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A SKEPITCAL LOOK  AT  FAMOUS OCCULTISTS     
   by The Notorious Doctor Zoom Zoom

DION FORTUNE (1890-1956)

     Born Violet Firth, she was an authoress  of several occult books as well as a  member of the Golden Dawn. Some  Wiccans claim she was a Wiccan too, but  her occult order, The Society For Inner  Light based in England, continues to deny  she was a Wiccan and says she was only an  "Esoteric Christian". 


     One day at work when her boss chewed  her out, the poor thing nearly had a  nervousbreakdown, and suffered for two  weeks. Raised in a Christian Science home,  she became convinced her boss had  poisoned her with "animal magnetism" (a  Christian Science term borrowed from Anton Mesmer) and  the her boss must have somehow learned the technique on a trip to India. It didn't occur to herself that she might have just been overly sensitive and leapt to conclusions! 

    She joined the Theosophical Society ( founded by Blavatsky, herself a fraud) and later the Golden Dawn (which was also founded by a fraud) as well as  one of its successive orders after it broke up. There, she had a falling out with Monia Mathers (Magregor’s wife), and then claimed now Monia was trying to kill her with magic. She must have been kind of like the kid who complains "Mom, he won't stop looking at me!"


     At night she dreamt of magical battles with Monia in the “astral realm” that she thought to be real and later wrote about. When a bunch of stray cats purportedly showed up in her neighborhood, Dion was convinced this was somehow due to a hex from Monia Mathers. The poor thing even imagined she saw a giant tabby cat walking down her staircase that she took to be a “thoughtform” created by Monia!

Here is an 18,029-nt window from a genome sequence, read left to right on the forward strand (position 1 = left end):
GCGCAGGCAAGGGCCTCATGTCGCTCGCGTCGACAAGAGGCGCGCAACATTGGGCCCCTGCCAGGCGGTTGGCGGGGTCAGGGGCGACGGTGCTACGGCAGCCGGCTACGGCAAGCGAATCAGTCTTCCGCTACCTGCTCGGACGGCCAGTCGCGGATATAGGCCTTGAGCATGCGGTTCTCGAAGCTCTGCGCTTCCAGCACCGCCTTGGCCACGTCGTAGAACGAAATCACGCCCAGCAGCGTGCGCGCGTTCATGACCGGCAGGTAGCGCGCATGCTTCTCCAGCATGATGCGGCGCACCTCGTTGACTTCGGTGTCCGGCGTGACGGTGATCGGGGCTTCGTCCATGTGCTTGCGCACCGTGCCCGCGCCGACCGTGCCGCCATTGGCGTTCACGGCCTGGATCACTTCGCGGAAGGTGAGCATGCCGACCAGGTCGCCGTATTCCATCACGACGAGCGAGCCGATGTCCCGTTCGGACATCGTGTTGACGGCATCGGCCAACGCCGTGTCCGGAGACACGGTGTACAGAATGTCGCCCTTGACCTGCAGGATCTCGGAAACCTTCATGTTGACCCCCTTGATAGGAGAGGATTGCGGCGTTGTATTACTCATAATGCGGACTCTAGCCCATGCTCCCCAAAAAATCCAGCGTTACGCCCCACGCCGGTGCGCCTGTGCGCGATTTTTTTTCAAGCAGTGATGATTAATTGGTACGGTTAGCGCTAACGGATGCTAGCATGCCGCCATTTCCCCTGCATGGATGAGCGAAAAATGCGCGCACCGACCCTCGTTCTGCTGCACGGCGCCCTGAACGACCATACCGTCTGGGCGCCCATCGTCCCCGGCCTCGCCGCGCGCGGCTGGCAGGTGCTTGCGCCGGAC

She was on good terms with Crowley and referred to the self-proclaimed anti-Christ as “My Dear 666", and often sought out his advice on the occult during his flophouse years. That was strange behavior for a supposed "Christian", certainly. No doubt Crowley successfully extracted money and sexual favors from Fortune, as he did all his students. She claims once she accidentally created a “werewolf thoughform” and asked Aleister Crowley how to correct the situation (a shiztoprenic asking a psychotic for help, basically). 

    Fortune wrote the thoughform was created when she was really angry at a woman  who annoyed her earlier that day. I wonder if the woman ever had a peaceful friendship with anyone other than Crowley?


     She was briefly married to a man in the 1950's, but they couldn't stop bickering over the right way to perform "magic". They never actually did anything normal people would find magical, so all the bickering was rather pointless. He eventually left her for a prettier, younger woman, and you think with all those supposed occult powers she would have been able to have foreseen it before she married him.  

    Fortune wrote several books, including Psychic Self Defense for those who live in constant fear of getting "the whammy" as she seemed to have. In many ways, she’s no different from the superstitious, undereducated types that carry little red flannel bags with magnets in them, hoping to ward off jinxes. 

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